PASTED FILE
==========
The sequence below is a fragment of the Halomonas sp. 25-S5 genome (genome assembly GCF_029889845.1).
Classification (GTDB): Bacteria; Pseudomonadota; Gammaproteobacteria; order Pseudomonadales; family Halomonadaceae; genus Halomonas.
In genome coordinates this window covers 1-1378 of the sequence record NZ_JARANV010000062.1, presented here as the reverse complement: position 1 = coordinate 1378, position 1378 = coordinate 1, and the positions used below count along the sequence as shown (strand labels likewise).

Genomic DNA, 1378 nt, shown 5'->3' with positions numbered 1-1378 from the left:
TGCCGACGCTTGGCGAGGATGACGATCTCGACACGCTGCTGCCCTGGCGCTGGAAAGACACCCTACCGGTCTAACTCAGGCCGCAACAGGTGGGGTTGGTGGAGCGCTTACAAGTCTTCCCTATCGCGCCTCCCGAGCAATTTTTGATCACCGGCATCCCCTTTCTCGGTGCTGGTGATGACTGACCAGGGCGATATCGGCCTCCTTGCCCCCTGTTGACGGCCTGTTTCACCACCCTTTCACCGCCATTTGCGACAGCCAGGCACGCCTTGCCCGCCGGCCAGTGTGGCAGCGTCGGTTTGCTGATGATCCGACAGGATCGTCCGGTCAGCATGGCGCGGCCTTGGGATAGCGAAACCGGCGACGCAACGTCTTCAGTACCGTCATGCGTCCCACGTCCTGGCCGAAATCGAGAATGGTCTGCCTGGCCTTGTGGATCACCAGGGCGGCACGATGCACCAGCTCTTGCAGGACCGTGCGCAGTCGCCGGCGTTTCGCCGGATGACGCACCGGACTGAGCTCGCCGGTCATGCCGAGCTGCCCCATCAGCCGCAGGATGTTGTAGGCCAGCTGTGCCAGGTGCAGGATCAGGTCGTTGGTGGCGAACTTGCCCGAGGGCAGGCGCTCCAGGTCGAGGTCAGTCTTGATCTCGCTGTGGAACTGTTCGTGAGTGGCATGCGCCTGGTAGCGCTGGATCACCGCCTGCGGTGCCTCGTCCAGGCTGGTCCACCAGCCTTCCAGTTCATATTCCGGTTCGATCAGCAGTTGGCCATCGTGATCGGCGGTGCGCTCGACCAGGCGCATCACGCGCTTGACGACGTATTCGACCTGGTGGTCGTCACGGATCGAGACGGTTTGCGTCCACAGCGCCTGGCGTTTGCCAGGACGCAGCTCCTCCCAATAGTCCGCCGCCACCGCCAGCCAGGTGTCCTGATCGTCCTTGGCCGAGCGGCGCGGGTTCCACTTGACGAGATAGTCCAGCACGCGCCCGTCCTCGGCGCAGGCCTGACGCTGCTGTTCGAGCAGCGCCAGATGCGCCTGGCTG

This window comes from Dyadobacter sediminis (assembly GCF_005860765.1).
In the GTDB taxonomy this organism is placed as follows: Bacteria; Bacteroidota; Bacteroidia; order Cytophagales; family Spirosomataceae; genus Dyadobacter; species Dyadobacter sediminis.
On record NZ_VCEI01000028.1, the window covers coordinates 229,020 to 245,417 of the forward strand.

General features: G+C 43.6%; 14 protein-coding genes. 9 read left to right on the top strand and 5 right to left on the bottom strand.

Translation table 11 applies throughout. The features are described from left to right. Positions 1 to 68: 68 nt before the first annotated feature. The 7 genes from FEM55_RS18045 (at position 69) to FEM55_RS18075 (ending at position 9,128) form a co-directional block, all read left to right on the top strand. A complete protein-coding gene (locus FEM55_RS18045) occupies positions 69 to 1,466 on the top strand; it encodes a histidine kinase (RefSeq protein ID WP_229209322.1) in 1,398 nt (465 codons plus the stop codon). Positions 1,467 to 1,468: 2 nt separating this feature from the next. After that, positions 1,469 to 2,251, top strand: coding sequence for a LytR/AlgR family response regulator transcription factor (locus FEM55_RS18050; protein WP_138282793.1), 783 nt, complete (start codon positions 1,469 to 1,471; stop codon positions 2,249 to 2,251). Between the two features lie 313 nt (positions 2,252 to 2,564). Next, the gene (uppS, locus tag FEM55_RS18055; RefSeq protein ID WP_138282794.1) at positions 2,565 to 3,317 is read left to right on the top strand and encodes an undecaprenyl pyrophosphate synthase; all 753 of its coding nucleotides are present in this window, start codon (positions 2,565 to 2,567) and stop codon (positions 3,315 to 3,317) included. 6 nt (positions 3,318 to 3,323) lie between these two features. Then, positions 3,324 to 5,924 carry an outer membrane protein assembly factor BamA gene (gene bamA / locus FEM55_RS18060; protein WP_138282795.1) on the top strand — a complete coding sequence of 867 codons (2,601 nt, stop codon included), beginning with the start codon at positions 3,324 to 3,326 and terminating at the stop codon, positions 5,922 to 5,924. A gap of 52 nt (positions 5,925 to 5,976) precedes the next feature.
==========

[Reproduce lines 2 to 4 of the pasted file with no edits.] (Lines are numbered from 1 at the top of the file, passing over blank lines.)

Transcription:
Classification (GTDB): Bacteria; Pseudomonadota; Gammaproteobacteria; order Pseudomonadales; family Halomonadaceae; genus Halomonas.
In genome coordinates this window covers 1-1378 of the sequence record NZ_JARANV010000062.1, presented here as the reverse complement: position 1 = coordinate 1378, position 1378 = coordinate 1, and the positions used below count along the sequence as shown (strand labels likewise).

Genomic DNA, 1378 nt, shown 5'->3' with positions numbered 1-1378 from the left: